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Bootstrapping from $0 to $7.8 million in a year: Three Tips You Don’t Normally See


By: Spencer Steliga, CEO and Founder, shuddl                                                                                           

I think a little differently than most people.

So, I didn’t follow the standard advice for bootstrapping or startup success.

If I had, I’m not sure I’d be where I am today. Developing a technology that can transform an industry is no easy feat, but reaching over $7 million in revenue in the first year with, a beta product, told us we were on the right track. 

It’s not that all the other guides and tips are wrong. Rather, every entrepreneur is unique, and how we each find success can look very different from the stock “how to’s” we’ve all seen.

It’s time we break free from the expected and explore new ways to follow our own instincts. Here are my thoughts on how to achieve this:

Lean into your weaknesses.

This really goes against everything we’ve learned, but, here’s the thing: you’re not going to have time to be doing serious self-work while starting a company, so just let that go.

I know I’m obsessive and I’m a perfectionist. Instead of worrying about how these traits could lead to burnout or turn people off, I just let them be. I let *me* be.

What does this look like?

I take my phone into the shower so I don’t miss a single call. I want my company to be the most responsive and deliver the highest client satisfaction, so I go all in.

I often feel that I’m awkward on the phone, at least in sales calls. So, I don’t cold-call. I don’t think I’ve ever made a successful cold-call! Instead, I spend a lot of time researching prospective clients and I write emails to them. I don’t use a script. I just show them that we understand their business and talk about how we can help them. And my response rate is about 40%.

That doesn’t stop with the sales pitch. I take care of the people who are feeding me, treating each one like family. As soon as a client is onboarded, I send a handwritten letter thanking them for the opportunity. And they usually write back.

Every client I’ve ever had in my career is still with me to this day.

Do everything, but not forever.

That’s something people always tell you not to do. Everyone is worried about being stretched too thin and missing something important. Rightly so. On the contrary you genuinely have to do everything from the beginning because your vision is only yours at first. No one else can capture it. If you delegate too much too early, it dilutes your vision.

Yes, you’ll have to hire employees and find a way to make sure their work remains true to your vision. That’s the “not forever” part.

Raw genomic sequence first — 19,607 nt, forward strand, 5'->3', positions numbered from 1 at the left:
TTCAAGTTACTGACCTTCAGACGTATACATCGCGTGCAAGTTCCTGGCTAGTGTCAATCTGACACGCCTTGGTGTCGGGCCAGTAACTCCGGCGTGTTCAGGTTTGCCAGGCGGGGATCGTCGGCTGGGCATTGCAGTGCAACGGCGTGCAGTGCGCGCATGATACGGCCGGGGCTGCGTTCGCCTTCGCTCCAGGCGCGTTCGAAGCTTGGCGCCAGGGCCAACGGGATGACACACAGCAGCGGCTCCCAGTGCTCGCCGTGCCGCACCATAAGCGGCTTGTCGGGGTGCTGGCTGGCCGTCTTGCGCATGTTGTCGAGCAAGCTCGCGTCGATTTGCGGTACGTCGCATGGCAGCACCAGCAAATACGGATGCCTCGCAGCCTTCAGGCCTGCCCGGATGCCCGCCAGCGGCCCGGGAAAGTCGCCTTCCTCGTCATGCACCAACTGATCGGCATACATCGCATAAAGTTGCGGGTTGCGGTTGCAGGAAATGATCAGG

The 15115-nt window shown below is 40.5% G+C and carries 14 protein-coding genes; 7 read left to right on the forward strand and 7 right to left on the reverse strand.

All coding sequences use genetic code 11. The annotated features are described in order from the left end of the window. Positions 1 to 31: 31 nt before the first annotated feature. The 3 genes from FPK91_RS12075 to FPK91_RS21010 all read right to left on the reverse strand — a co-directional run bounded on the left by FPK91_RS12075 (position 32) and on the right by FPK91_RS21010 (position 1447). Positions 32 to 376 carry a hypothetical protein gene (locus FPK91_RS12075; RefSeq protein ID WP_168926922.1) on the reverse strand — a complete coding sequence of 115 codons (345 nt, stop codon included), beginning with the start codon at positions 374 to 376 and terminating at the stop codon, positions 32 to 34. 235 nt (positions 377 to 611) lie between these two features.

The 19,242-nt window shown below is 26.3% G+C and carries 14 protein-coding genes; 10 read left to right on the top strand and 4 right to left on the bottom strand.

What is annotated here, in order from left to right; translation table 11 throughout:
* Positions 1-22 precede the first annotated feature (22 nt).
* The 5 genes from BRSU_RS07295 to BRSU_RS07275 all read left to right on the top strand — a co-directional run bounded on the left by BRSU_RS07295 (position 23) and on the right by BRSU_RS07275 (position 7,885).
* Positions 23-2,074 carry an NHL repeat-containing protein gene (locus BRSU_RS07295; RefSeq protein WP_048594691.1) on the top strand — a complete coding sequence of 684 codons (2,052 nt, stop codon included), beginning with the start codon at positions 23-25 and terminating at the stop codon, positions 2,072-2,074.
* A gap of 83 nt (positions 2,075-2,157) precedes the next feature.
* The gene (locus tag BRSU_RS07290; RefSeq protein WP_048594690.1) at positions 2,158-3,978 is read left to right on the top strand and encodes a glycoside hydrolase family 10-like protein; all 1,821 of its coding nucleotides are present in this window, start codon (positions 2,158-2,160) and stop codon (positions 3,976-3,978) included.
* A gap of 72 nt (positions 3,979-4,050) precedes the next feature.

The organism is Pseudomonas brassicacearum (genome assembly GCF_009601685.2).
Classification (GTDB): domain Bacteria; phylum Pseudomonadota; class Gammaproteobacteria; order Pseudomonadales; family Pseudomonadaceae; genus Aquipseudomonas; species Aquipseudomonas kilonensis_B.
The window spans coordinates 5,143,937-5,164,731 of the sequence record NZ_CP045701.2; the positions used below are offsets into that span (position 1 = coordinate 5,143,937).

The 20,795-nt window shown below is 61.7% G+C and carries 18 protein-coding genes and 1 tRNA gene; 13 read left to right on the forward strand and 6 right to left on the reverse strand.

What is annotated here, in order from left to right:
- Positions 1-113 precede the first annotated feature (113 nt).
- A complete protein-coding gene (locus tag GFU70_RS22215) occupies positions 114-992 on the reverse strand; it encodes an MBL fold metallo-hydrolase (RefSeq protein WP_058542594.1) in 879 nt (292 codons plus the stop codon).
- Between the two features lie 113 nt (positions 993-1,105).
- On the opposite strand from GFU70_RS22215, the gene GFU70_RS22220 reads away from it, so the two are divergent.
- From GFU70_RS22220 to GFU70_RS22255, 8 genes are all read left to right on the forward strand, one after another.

How do you do that?

I trust my gut, first and foremost.

You may be spending the next five to 10 years, possibly the rest of your life, working with your first hires. And, they will in time hire more versions of themselves, so it’s important to make sure your first hires are the right hires. In them, you’re creating leaders who are going to help set your company culture within their own teams as the company expands.

So, I hire people I trust and who are problem-solvers like me, people who will find a way to get from point A to point B, regardless of prior experience. I can’t stop until I’ve found a solution, and I want the people around me who have that same drive.

Be self-aware.

Self-awareness is a very underrated quality in a founder. Your company is you. Every interaction you have, whether you’re with your own company or with a different company, people remember it, and they remember you, and they will find you even after you’ve moved on.

So, I’m constantly aware of how I present myself, how my actions reflect on the company, and how I set the tone—whether deliberately or by mistake.   

Why does it matter?

 I learned quickly that if I’m late for a meeting, others will be late for the next meeting. I didn’t feel that I could “crack down” on them, because I had unintentionally modeled the same behavior.

I’m mindful of how I spend my time. As the founder, your time is the most valuable commodity the company has at the beginning.

This meant finding the most efficient and effective way to work with people in many different time zones. Remote work is hard, and we’ve gone through pretty much every tech solution possible.

In the end, it wasn’t all about the tech. We embraced asynchronous communication—email, voicemail, and project platforms that allow people to review and respond to messages and prompts that don’t require real-time engagement.

But the key was the good, old-fashioned, face-to-face.

I, personally, don’t like long meetings. But we had tried 15-minute touch-base meetings throughout the day or as necessary, and it didn’t seem to be working. We switched to a daily one-hour meeting, at or near the start of most of our engineers’ work days, and the culture shift was amazing. These meetings seem to get everyone moving with more energy and focus.

No, it’s not my preference. But it’s what works best for my company.

The takeaways

There’s no road map for exactly how to take a good idea and turn it into a thriving business, but there are plenty of resources and tips to help you find your way.

Just remember that it all starts and ends with you. It doesn’t matter if your path is different. It’s yours, so, follow it.

About the Author

Spencer Steliga is the CEO and Founder of shuddl, an AI-powered platform pairing unused freight space with shippers’ available goods to reduce cost, waste, and carbon use while increasing sustainability and logistics performance.

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